Midnight in Paris
After a very very busy weekend, and a somewhat intense Monday at work, I needed a break–so Joe and I went to see the new Woody Allen Midnight in Paris at our neighborhood movie theater. It was exactly the right thing!
Owen Wilson plays Gil, a screenwriter on vacation in Paris with his fiancee (Rachel McAdams) and her family. Gil, enchanted by the notion of Paris in the 1920s during the golden age of expatriate writers and artists, is working on a novel and regretting his choice to live in Hollywood over Paris in his younger years. While wandering tipsy and lost through the winding Parisian streets, Gil is whisked away in an antique car, and finds himself in the storied Paris of his dreams. Soon, he’s attending parties with Scott and Zelda Fitzgerald, drinking with Ernest Hemingway, and persuading Gertrude Stein to read his novel.
Famous artists, poets, dancers, and musicians of the age pop in and out, as though you’re reading a society column from a 1920s newspaper. Luckily, having read A Moveable Feast, I knew it was based in truth and not extrapolated from Woody Allen’s active imagination. I was in on the joke, but so is everyone else–that’s what works about the movie. It’s a fun romp through time, full of beautiful and eccentric characters from our collective cultural imagination.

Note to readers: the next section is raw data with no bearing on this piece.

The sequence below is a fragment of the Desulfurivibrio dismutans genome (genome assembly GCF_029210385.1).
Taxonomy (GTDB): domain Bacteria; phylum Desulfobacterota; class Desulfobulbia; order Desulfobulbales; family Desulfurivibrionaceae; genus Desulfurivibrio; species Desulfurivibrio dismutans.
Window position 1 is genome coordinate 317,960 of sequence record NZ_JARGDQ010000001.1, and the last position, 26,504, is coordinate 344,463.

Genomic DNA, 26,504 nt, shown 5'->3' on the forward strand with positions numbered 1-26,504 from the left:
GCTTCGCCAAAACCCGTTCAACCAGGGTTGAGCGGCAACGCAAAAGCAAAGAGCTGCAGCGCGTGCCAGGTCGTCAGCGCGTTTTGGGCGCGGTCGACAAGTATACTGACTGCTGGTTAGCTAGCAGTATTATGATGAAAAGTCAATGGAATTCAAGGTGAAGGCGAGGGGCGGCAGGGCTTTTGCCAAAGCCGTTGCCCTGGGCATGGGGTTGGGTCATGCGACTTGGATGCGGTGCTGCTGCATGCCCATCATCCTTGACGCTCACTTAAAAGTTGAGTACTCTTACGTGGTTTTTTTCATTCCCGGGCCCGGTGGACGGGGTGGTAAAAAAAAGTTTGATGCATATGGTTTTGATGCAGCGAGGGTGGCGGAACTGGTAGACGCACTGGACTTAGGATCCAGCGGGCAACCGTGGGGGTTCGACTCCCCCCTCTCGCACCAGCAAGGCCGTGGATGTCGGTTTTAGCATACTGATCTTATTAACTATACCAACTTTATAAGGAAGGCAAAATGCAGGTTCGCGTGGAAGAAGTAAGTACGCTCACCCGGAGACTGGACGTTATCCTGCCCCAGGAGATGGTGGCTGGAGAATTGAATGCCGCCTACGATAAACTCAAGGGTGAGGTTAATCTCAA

It doesn’t hurt that it’s a gorgeous movie to look at–the scenery of Paris, coupled with the costumes and vintage details, are riveting, even without the witty dialogue that punctuates any Woody Allen film. Ultimately, Midnight in Paris is a movie about nostalgia–about those eras we all wish we had lived in, about our conceptions of the past, and about what can make our present measure up.
What place and time do you wish you could travel back to? I would love to see London in the 1960s.